outputNames = [layersNames[i[0] – 1] for i in model.getUnconnectedOutLayers()]

To make the process more structured we will also define and incorporate the function where_is_it(). It takes a video frame along the corresponding YOLO output, and returns OpenCV-format bounding box coordinates, class probabilities and labels of all predictions that meet our objectness score and probability criteria – let us call these predictions high-confidence boxes. More concretely, for each of the three detection scales the function identifies high-confidence boxes and, for each of these boxes, scales the predicted coordinates to the image width and height, computes the box top-left corner position and determines the maximum class probability and corresponding index in the output tensor.

#%% Define function to extract object coordinates if successful in detection
def where_is_it(frame, outputs):
frame_h = frame.shape[0]
frame_w = frame.shape[1]
bboxes, probs, class_ids = [], [], []
for preds in outputs: # different detection scales
hits = np.any(preds[:, 5:] > P_THRESH, axis=1) & (preds[:, 4] > OBJ_THRESH)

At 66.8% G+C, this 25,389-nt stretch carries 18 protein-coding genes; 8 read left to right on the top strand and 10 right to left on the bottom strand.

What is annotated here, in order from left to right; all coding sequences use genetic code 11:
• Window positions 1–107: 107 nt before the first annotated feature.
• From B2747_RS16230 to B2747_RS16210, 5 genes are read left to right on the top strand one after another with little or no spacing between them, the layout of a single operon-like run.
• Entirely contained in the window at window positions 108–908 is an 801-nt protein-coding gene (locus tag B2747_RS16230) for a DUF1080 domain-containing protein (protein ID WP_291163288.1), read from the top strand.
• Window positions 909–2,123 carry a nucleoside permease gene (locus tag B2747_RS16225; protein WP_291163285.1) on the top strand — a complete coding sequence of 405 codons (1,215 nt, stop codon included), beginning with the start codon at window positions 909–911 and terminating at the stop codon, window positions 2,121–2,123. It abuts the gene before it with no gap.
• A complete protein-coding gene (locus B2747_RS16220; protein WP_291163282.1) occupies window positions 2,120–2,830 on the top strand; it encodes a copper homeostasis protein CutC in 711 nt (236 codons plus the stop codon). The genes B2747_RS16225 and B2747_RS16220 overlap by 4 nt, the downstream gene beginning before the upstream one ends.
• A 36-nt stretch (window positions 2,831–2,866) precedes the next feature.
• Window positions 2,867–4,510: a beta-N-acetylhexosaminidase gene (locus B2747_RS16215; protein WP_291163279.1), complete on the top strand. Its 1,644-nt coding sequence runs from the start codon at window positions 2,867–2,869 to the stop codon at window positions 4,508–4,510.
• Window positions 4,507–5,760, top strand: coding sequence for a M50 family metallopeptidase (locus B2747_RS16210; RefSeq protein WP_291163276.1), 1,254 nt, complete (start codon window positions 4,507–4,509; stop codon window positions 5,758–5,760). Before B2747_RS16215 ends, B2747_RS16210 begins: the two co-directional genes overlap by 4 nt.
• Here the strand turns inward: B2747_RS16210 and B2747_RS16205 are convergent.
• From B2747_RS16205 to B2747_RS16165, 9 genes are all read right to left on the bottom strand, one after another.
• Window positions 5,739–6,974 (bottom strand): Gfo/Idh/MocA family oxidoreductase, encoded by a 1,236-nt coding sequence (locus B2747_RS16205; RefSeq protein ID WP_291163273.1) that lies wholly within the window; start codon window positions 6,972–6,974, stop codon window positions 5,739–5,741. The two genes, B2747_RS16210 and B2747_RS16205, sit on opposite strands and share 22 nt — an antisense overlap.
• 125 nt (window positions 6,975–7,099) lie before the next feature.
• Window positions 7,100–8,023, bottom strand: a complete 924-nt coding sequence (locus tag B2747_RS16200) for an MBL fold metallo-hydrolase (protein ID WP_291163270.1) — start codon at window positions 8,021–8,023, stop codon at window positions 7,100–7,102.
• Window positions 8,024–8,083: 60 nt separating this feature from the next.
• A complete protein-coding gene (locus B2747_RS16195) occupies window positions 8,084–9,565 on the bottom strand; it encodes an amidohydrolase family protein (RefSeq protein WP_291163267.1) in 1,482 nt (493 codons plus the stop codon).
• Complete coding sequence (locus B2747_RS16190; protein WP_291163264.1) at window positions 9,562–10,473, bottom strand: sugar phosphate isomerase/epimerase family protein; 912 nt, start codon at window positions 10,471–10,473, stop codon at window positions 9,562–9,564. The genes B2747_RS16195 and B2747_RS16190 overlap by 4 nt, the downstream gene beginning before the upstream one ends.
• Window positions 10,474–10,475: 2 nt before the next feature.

# Save prob and bbox coordinates if both objectness and probability pass respective thresholds
for i in np.where(hits)[0]:
pred = preds[i, :]
center_x = int(pred[0] * frame_w)
center_y = int(pred[1] * frame_h)
width = int(pred[2] * frame_w)
height = int(pred[3] * frame_h)
left = int(center_x – width / 2)
top = int(center_y – height / 2)
# Append all info
bboxes.append([left, top, width, height])
return bboxes, probs, class_ids

Note that the three YOLO output tensors passed under outputs are in fact two-dimensional, and not three-dimensional as we had discussed. This is because in practice, the model predictions are unfolded with respect to both bounding boxes and grid cells, yielding three tables of size (S x S x 3) x (5 + C), or more specifically 507 x 85, 2028 x 85 and 8112 x 85. Hence, the first five columns in each of these tables carry the predicted coordinates and objectness score of individual boxes, while the remaining 80 provide the corresponding probabilities of all COCO classes.